No one could have predicted the onset of the novel coronavirus pandemic in late 2019 and early 2020. The virus spread across the planet in a matter of months with no real end in sight. It is safe to assume that investors from around the world need to think about a...Continue Reading
No one could have predicted the onset of the novel coronavirus pandemic in late 2019 and early 2020. The virus spread across the planet in a matter of months with no real end in sight. It is safe to assume that investors from around the world need to think about a “new normal” going forward. For many, that means figuring how the future of interest rates will look post-COVID-19.
In the weeks that followed the arrival of the coronavirus, yields in the United States and Europe dropped to unbelievable lows. The returns on investments were now slim-to-none and recession could be on the horizon. While some fear that these low yields and even lower interest rates could bring widespread financial losses, problems with debt, and much higher inflation rates that will push interest to higher rates than the ones before Covid-19, others stand firm in the belief that interest rates will remain low long after the pandemic has disappeared. They are not guessing, either — there are plenty of good reasons for some experts to feel this way.
Because the novel coronavirus is exactly that — a new phenomenon — it is impossible to know what is going to happen in the months and years to come. For this reason, financial experts on either side of the debate have made educated theories about the future of interest rates. Truthfully, though, the best bet seems to be to look at past pandemics and the impact they had on the market. It will allow us to make the smartest predictions about our future post-COVID-19. To understand the future of interest rates, we have to look back at pandemics and interest rates over the last 70 years.
Recently, the San Francisco Federal Reserve Bank, economists Òscar Jordà and Sanjay Singh, and former PIMCO senior advisor Alan Taylor looked at 15 pandemics since the 14th century that resulted in the loss of over 100,000 lives. They concluded that, in each instance, the pandemic had a long-lasting impact on interest rates that kept them low for decades. Of course, there are limiting factors worth mentioning: These past pandemics had a significant impact on the labour force, effectively decimating the number of workers in relation to the capital. Covid-19 has mainly impacted older, retired people that only make up a small percentage of the modern workforce in the United States and the United Kingdom. Additionally, the fiscal response to the novel coronavirus is much larger than responses in past decades. Increase in money supply could lead to higher inflation and higher interest rates, not lower.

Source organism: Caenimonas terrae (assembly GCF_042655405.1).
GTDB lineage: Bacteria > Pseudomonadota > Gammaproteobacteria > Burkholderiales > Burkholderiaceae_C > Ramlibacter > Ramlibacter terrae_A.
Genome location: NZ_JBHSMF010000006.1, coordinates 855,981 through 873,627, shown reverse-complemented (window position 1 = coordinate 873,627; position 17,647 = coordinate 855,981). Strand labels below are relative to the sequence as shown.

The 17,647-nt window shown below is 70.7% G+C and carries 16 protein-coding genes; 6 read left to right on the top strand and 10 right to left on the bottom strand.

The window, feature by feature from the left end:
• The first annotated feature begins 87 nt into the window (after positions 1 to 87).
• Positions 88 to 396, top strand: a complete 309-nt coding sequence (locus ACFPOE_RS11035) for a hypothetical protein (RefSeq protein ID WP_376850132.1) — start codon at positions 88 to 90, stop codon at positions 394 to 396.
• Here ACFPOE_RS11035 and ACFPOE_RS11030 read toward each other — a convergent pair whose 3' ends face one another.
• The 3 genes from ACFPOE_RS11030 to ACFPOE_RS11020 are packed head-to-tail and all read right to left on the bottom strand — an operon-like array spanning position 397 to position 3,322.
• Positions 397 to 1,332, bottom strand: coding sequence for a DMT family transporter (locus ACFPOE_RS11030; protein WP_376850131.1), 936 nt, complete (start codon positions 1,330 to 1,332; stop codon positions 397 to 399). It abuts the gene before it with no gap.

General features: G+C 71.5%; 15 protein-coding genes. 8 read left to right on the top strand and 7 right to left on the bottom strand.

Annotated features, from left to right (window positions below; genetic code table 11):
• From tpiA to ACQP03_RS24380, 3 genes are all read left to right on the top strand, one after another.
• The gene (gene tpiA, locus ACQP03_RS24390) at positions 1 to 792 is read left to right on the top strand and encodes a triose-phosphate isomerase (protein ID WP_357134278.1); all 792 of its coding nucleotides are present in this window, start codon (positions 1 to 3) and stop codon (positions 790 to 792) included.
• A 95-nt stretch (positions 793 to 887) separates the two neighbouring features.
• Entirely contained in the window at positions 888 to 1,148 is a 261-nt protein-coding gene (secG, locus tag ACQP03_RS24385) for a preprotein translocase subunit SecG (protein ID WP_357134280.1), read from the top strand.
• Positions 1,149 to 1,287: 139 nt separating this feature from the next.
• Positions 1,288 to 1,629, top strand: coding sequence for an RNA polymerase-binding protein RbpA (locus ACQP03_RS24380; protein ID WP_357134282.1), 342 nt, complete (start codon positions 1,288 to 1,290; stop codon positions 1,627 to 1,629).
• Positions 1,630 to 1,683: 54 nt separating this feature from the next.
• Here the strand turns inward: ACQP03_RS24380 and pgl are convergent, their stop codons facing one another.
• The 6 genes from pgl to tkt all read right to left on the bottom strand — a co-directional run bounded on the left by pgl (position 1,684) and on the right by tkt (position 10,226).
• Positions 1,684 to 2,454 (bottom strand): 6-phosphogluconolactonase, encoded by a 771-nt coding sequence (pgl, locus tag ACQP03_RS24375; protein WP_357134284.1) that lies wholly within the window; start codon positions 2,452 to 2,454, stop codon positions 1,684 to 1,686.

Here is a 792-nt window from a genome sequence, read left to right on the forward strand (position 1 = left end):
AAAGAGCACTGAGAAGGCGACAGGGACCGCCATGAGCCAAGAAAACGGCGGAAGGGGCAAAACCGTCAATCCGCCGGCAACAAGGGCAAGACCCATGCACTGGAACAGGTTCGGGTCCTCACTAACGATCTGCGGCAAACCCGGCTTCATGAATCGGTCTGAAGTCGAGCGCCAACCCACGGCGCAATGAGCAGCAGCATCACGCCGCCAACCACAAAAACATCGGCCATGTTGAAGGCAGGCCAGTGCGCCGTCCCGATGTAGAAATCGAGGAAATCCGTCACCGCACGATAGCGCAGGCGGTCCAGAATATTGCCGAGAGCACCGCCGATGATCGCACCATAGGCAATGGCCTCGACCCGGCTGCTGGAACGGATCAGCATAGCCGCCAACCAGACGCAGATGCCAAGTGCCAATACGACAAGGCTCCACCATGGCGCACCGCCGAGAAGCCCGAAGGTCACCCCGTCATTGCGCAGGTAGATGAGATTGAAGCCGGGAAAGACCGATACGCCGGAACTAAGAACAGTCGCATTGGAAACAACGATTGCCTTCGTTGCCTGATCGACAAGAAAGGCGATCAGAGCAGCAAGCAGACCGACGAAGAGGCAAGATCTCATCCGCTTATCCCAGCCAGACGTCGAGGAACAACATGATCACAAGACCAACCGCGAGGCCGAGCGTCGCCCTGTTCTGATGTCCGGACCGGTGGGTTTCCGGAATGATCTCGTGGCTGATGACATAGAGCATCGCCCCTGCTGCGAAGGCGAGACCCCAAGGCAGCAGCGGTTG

Even without these two holdups mentioned in the previous section, there are a couple of other reasons to believe that the financial impact of the coronavirus on interest rates is likely to stay negative going forward. For starters, most businesses are expected to want to save their money instead of spending it to make up for the losses they experienced during Covid-19 shutdowns. It has happened in the past, most recently in the wake of the 2008 global financial crash. It seems fair to say that people will plan on saving instead of spending. All this saving will hopefully offset the high deficits that have plagued the world during the coronavirus pandemic. In addition to saving, it is fair to assume that banks in the U.S. and the U.K. will keep their short-term interest rates low. Not to mention, debt-to-GDP ratios will almost definitely go higher after the end of the Covid-19 pandemic. Thankfully, this all sounds a lot more complicated than it actually is. In reality, the United States has actually already done something similar in the past. In the wake of the Second World War, the U.S. government kept a cap on long-term Treasury yields (at 2.5%) that had been there since before the war began. It helped keep borrowing costs low during the following economic boom and subsequent increase in inflation. These new policies helped to keep the U.S.’s debt-to-GDP from doing permanent damage to the economy. Eventually, when inflation skyrocketed past 20% in the early 1950s, the government finally gained the ability to set monetary policy (commonly known as the Treasury-Fed Accord of 1951). Ideally, if North American and European countries follow a similar plan, the long-term financial impact will not be as severe as some of the less constructive alternatives some experts have predicted.
While this might sound like a lot of confusing economic jargon, the point is a lot less difficult to understand: it might feel like the Covid-19 pandemic is the first and only crisis of its kind in the entire history of the world, but the truth is that it’s just one of many similar situations the planet has already gone through. The novel coronavirus is certainly a unique pandemic, no doubt, but pandemics have come and gone in decades past and the economy has always found a way to thrive. There is no denying that Covid-19 is a crisis. It is not to be taken lightly, whether you live in the United States, the United Kingdom, or somewhere else entirely. From humanitarian issues to healthcare concerns to economic anxieties, the long-term impact of the pandemic will not just fade out. It is going to take some time to get back to “normal.” The good news is that, eventually (and hopefully sooner rather than later), the threat of the virus will go away. Based on the vast amount of evidence from the past decade, the coronavirus’ impact on interest rates will also be around for a while. With this in mind, investors should definitely prepare for an extended period of record low-interest rates for quite some time.